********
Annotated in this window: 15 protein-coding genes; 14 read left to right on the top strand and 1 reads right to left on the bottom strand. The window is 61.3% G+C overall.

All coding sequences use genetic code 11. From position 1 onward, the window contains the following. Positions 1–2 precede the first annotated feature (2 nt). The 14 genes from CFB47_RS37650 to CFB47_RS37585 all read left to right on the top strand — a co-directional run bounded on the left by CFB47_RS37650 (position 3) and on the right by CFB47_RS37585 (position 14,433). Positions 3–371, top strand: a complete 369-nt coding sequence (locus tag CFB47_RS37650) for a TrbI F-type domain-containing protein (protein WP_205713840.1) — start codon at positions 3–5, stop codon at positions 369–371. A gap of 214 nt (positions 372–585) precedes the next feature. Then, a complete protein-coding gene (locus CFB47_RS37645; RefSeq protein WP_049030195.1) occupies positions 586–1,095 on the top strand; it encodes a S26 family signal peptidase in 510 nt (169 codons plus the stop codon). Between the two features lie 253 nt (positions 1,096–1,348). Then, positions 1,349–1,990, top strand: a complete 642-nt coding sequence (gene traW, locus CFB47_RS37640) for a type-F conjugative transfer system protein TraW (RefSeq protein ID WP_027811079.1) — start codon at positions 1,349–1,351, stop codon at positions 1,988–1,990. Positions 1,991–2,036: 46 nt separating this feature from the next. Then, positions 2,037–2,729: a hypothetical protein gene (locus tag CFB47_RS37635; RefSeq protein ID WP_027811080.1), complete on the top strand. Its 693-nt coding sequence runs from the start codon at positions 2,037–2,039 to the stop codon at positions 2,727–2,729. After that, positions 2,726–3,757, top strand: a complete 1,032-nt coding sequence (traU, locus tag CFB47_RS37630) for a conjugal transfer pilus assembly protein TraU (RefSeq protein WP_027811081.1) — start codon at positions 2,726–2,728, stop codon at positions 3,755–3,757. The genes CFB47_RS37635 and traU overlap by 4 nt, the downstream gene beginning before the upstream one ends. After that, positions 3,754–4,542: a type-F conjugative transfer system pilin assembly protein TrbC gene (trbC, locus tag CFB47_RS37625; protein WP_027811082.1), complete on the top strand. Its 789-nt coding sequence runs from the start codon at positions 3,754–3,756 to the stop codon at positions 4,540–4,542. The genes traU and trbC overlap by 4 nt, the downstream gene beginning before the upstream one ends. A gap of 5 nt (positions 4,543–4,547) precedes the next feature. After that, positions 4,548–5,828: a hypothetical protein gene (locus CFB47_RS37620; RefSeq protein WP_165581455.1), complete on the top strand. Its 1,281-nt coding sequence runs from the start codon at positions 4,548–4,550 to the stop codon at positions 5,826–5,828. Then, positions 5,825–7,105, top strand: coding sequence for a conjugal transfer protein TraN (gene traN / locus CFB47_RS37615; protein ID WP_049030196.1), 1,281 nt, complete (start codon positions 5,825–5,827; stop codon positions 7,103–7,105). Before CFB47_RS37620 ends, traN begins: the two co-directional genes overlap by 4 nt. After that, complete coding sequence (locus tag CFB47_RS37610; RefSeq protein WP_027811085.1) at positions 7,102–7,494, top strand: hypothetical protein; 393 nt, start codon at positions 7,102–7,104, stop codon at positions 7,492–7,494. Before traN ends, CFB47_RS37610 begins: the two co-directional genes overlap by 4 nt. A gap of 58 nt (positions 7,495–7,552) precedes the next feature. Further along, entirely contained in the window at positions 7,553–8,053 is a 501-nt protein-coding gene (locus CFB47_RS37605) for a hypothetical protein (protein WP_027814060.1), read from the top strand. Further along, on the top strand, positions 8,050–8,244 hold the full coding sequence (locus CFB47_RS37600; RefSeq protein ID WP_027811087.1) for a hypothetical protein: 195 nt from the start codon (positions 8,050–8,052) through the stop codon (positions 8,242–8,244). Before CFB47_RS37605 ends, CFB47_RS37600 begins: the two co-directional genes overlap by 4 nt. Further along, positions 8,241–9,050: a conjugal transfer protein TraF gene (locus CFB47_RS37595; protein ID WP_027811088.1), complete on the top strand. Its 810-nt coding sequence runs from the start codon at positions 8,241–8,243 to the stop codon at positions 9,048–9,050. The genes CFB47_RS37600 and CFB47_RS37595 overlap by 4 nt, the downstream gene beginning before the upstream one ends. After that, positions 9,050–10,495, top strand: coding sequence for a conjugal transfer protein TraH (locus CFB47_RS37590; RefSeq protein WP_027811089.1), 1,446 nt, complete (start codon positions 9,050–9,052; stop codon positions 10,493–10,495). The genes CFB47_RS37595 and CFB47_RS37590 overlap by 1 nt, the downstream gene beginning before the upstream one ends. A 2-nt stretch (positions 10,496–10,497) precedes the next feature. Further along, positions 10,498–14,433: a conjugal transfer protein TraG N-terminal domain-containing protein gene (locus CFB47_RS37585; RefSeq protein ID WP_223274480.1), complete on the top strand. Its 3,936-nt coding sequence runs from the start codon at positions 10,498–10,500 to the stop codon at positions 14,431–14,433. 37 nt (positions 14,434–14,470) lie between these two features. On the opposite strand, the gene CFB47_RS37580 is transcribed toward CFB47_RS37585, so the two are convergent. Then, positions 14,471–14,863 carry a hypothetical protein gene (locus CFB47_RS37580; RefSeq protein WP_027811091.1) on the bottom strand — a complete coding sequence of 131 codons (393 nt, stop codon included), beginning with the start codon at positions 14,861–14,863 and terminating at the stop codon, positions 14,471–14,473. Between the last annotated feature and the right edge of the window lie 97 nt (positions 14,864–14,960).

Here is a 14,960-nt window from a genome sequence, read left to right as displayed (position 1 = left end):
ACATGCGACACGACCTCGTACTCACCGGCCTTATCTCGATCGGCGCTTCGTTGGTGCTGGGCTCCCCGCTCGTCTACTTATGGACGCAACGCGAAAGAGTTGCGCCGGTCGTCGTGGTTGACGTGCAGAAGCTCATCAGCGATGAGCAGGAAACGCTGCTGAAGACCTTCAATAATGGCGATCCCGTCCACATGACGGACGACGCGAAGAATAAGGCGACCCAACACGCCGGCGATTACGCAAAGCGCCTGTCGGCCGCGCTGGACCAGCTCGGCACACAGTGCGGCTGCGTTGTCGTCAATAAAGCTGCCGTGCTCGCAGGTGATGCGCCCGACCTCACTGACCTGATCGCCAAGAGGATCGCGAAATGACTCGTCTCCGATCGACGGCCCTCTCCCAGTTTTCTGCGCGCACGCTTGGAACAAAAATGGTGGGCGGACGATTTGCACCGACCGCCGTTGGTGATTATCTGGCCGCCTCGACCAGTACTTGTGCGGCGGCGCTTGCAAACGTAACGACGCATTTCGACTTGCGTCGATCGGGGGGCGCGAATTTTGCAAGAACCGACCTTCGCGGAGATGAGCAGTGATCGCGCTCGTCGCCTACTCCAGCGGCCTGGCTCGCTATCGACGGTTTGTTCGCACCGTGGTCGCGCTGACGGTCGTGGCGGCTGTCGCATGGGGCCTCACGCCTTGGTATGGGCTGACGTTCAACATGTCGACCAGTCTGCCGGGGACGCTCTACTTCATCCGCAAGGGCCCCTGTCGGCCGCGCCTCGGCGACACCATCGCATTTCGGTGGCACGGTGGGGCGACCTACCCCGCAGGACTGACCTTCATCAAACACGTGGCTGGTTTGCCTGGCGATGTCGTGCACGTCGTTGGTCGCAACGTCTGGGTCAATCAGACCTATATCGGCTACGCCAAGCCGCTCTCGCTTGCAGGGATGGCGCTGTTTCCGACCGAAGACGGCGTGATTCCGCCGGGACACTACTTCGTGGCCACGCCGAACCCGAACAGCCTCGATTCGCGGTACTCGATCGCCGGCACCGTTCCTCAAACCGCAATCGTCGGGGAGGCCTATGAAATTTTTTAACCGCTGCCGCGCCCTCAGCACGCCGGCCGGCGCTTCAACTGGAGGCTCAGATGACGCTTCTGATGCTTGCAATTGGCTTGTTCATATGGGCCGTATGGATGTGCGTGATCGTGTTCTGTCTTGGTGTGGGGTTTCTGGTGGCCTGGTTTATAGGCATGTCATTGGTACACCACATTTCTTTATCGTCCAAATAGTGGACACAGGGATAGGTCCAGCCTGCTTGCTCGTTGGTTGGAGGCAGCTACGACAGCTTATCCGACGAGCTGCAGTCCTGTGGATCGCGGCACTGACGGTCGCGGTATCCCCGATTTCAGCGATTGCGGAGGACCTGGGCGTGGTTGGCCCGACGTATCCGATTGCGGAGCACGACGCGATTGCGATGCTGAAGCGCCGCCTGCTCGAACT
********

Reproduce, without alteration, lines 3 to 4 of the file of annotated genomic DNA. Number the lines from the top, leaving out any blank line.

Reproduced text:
Here is a 14,960-nt window from a genome sequence, read left to right as displayed (position 1 = left end):
ACATGCGACACGACCTCGTACTCACCGGCCTTATCTCGATCGGCGCTTCGTTGGTGCTGGGCTCCCCGCTCGTCTACTTATGGACGCAACGCGAAAGAGTTGCGCCGGTCGTCGTGGTTGACGTGCAGAAGCTCATCAGCGATGAGCAGGAAACGCTGCTGAAGACCTTCAATAATGGCGATCCCGTCCACATGACGGACGACGCGAAGAATAAGGCGACCCAACACGCCGGCGATTACGCAAAGCGCCTGTCGGCCGCGCTGGACCAGCTCGGCACACAGTGCGGCTGCGTTGTCGTCAATAAAGCTGCCGTGCTCGCAGGTGATGCGCCCGACCTCACTGACCTGATCGCCAAGAGGATCGCGAAATGACTCGTCTCCGATCGACGGCCCTCTCCCAGTTTTCTGCGCGCACGCTTGGAACAAAAATGGTGGGCGGACGATTTGCACCGACCGCCGTTGGTGATTATCTGGCCGCCTCGACCAGTACTTGTGCGGCGGCGCTTGCAAACGTAACGACGCATTTCGACTTGCGTCGATCGGGGGGCGCGAATTTTGCAAGAACCGACCTTCGCGGAGATGAGCAGTGATCGCGCTCGTCGCCTACTCCAGCGGCCTGGCTCGCTATCGACGGTTTGTTCGCACCGTGGTCGCGCTGACGGTCGTGGCGGCTGTCGCATGGGGCCTCACGCCTTGGTATGGGCTGACGTTCAACATGTCGACCAGTCTGCCGGGGACGCTCTACTTCATCCGCAAGGGCCCCTGTCGGCCGCGCCTCGGCGACACCATCGCATTTCGGTGGCACGGTGGGGCGACCTACCCCGCAGGACTGACCTTCATCAAACACGTGGCTGGTTTGCCTGGCGATGTCGTGCACGTCGTTGGTCGCAACGTCTGGGTCAATCAGACCTATATCGGCTACGCCAAGCCGCTCTCGCTTGCAGGGATGGCGCTGTTTCCGACCGAAGACGGCGTGATTCCGCCGGGACACTACTTCGTGGCCACGCCGAACCCGAACAGCCTCGATTCGCGGTACTCGATCGCCGGCACCGTTCCTCAAACCGCAATCGTCGGGGAGGCCTATGAAATTTTTTAACCGCTGCCGCGCCCTCAGCACGCCGGCCGGCGCTTCAACTGGAGGCTCAGATGACGCTTCTGATGCTTGCAATTGGCTTGTTCATATGGGCCGTATGGATGTGCGTGATCGTGTTCTGTCTTGGTGTGGGGTTTCTGGTGGCCTGGTTTATAGGCATGTCATTGGTACACCACATTTCTTTATCGTCCAAATAGTGGACACAGGGATAGGTCCAGCCTGCTTGCTCGTTGGTTGGAGGCAGCTACGACAGCTTATCCGACGAGCTGCAGTCCTGTGGATCGCGGCACTGACGGTCGCGGTATCCCCGATTTCAGCGATTGCGGAGGACCTGGGCGTGGTTGGCCCGACGTATCCGATTGCGGAGCACGACGCGATTGCGATGCTGAAGCGCCGCCTGCTCGAACT